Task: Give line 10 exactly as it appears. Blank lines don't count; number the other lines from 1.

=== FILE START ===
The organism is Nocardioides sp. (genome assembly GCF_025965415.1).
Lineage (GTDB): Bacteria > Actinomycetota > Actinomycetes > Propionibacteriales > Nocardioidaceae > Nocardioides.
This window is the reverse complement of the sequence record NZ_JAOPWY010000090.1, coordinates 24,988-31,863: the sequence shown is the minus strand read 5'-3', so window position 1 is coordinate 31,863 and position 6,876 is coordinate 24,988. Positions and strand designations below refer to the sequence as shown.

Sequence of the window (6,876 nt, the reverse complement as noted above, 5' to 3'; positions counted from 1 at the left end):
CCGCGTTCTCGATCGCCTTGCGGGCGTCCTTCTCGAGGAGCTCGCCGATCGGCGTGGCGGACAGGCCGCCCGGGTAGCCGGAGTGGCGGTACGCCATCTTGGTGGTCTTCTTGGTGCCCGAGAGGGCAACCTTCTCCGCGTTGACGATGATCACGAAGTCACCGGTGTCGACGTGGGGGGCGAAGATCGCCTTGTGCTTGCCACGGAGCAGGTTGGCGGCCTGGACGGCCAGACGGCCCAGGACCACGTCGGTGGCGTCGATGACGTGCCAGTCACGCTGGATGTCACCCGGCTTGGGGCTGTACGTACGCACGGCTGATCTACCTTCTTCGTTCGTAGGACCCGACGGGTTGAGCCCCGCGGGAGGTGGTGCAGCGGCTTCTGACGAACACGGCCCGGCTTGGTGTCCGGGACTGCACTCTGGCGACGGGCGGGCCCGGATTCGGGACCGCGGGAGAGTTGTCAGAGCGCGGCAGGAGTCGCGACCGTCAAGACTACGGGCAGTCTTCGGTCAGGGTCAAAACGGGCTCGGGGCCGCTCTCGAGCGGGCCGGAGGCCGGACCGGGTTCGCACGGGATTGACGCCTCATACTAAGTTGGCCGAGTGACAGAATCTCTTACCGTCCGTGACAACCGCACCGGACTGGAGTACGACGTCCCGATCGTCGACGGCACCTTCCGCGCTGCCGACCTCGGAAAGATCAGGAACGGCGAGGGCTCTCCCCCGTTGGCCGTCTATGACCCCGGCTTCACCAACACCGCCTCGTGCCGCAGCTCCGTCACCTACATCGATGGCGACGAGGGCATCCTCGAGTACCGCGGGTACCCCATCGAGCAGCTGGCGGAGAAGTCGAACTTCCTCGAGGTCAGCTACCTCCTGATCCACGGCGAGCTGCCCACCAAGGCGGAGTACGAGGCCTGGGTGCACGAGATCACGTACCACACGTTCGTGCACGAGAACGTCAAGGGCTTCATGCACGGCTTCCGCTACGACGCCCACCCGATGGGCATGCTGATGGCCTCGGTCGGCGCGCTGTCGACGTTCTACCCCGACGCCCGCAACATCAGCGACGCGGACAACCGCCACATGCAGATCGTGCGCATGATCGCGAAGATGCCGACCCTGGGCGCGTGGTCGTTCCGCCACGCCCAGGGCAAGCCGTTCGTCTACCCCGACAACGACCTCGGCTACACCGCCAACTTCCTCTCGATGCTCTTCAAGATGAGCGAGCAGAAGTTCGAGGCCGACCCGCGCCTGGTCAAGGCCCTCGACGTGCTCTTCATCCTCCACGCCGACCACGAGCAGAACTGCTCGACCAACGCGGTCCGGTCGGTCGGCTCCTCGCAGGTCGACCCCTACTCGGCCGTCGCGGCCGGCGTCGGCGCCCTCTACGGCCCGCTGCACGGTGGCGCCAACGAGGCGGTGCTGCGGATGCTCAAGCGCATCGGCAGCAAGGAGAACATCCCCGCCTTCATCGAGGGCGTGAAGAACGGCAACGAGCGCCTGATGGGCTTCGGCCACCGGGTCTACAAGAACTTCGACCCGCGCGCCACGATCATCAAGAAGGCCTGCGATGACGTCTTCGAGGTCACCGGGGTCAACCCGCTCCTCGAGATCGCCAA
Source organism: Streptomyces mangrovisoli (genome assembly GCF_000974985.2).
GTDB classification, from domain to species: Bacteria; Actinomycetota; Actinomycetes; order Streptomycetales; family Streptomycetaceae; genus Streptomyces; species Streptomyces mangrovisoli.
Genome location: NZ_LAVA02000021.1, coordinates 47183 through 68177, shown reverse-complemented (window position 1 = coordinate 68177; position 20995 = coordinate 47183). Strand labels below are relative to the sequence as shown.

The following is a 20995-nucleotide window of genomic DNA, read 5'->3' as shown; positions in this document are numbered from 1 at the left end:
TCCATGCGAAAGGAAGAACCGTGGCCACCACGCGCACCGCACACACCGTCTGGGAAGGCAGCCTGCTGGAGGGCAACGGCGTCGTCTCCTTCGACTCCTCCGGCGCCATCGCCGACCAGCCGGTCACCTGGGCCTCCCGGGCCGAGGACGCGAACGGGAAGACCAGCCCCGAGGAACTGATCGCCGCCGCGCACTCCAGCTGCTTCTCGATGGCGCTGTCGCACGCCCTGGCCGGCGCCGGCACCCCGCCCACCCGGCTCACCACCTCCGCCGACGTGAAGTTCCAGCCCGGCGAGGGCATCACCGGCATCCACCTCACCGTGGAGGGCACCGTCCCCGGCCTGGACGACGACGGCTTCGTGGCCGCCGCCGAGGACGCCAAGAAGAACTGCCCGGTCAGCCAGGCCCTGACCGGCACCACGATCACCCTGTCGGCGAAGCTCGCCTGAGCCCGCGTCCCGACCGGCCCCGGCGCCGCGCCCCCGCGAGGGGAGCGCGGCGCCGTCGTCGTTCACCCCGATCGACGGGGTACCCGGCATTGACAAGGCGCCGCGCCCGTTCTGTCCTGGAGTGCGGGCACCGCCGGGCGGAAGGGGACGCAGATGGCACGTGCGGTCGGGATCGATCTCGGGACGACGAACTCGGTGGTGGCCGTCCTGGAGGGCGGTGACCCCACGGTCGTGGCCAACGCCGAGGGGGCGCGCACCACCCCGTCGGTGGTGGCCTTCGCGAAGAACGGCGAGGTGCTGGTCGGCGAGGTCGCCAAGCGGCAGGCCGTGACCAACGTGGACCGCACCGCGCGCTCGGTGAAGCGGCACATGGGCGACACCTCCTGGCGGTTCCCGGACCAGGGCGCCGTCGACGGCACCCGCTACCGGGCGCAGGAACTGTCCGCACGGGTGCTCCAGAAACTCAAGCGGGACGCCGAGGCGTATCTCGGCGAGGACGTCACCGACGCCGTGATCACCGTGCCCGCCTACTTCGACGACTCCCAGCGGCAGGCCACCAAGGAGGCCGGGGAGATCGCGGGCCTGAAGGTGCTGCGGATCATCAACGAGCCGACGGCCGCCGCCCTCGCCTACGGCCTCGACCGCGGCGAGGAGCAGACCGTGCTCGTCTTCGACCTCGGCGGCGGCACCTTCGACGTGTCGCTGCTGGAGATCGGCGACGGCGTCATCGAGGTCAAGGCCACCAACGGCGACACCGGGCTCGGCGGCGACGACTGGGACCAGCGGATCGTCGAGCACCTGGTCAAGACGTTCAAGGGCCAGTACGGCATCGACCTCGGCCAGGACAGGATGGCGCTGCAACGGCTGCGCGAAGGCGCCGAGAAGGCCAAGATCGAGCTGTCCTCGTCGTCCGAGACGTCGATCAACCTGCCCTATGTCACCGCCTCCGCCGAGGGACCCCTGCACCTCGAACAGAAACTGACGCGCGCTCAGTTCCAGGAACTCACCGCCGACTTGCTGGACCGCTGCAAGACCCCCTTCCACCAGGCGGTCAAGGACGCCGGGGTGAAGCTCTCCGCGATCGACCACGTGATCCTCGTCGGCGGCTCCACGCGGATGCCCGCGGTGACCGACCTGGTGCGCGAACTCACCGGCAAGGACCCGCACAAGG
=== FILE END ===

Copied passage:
TCCATGCGAAAGGAAGAACCGTGGCCACCACGCGCACCGCACACACCGTCTGGGAAGGCAGCCTGCTGGAGGGCAACGGCGTCGTCTCCTTCGACTCCTCCGGCGCCATCGCCGACCAGCCGGTCACCTGGGCCTCCCGGGCCGAGGACGCGAACGGGAAGACCAGCCCCGAGGAACTGATCGCCGCCGCGCACTCCAGCTGCTTCTCGATGGCGCTGTCGCACGCCCTGGCCGGCGCCGGCACCCCGCCCACCCGGCTCACCACCTCCGCCGACGTGAAGTTCCAGCCCGGCGAGGGCATCACCGGCATCCACCTCACCGTGGAGGGCACCGTCCCCGGCCTGGACGACGACGGCTTCGTGGCCGCCGCCGAGGACGCCAAGAAGAACTGCCCGGTCAGCCAGGCCCTGACCGGCACCACGATCACCCTGTCGGCGAAGCTCGCCTGAGCCCGCGTCCCGACCGGCCCCGGCGCCGCGCCCCCGCGAGGGGAGCGCGGCGCCGTCGTCGTTCACCCCGATCGACGGGGTACCCGGCATTGACAAGGCGCCGCGCCCGTTCTGTCCTGGAGTGCGGGCACCGCCGGGCGGAAGGGGACGCAGATGGCACGTGCGGTCGGGATCGATCTCGGGACGACGAACTCGGTGGTGGCCGTCCTGGAGGGCGGTGACCCCACGGTCGTGGCCAACGCCGAGGGGGCGCGCACCACCCCGTCGGTGGTGGCCTTCGCGAAGAACGGCGAGGTGCTGGTCGGCGAGGTCGCCAAGCGGCAGGCCGTGACCAACGTGGACCGCACCGCGCGCTCGGTGAAGCGGCACATGGGCGACACCTCCTGGCGGTTCCCGGACCAGGGCGCCGTCGACGGCACCCGCTACCGGGCGCAGGAACTGTCCGCACGGGTGCTCCAGAAACTCAAGCGGGACGCCGAGGCGTATCTCGGCGAGGACGTCACCGACGCCGTGATCACCGTGCCCGCCTACTTCGACGACTCCCAGCGGCAGGCCACCAAGGAGGCCGGGGAGATCGCGGGCCTGAAGGTGCTGCGGATCATCAACGAGCCGACGGCCGCCGCCCTCGCCTACGGCCTCGACCGCGGCGAGGAGCAGACCGTGCTCGTCTTCGACCTCGGCGGCGGCACCTTCGACGTGTCGCTGCTGGAGATCGGCGACGGCGTCATCGAGGTCAAGGCCACCAACGGCGACACCGGGCTCGGCGGCGACGACTGGGACCAGCGGATCGTCGAGCACCTGGTCAAGACGTTCAAGGGCCAGTACGGCATCGACCTCGGCCAGGACAGGATGGCGCTGCAACGGCTGCGCGAAGGCGCCGAGAAGGCCAAGATCGAGCTGTCCTCGTCGTCCGAGACGTCGATCAACCTGCCCTATGTCACCGCCTCCGCCGAGGGACCCCTGCACCTCGAACAGAAACTGACGCGCGCTCAGTTCCAGGAACTCACCGCCGACTTGCTGGACCGCTGCAAGACCCCCTTCCACCAGGCGGTCAAGGACGCCGGGGTGAAGCTCTCCGCGATCGACCACGTGATCCTCGTCGGCGGCTCCACGCGGATGCCCGCGGTGACCGACCTGGTGCGCGAACTCACCGGCAAGGACCCGCACAAGG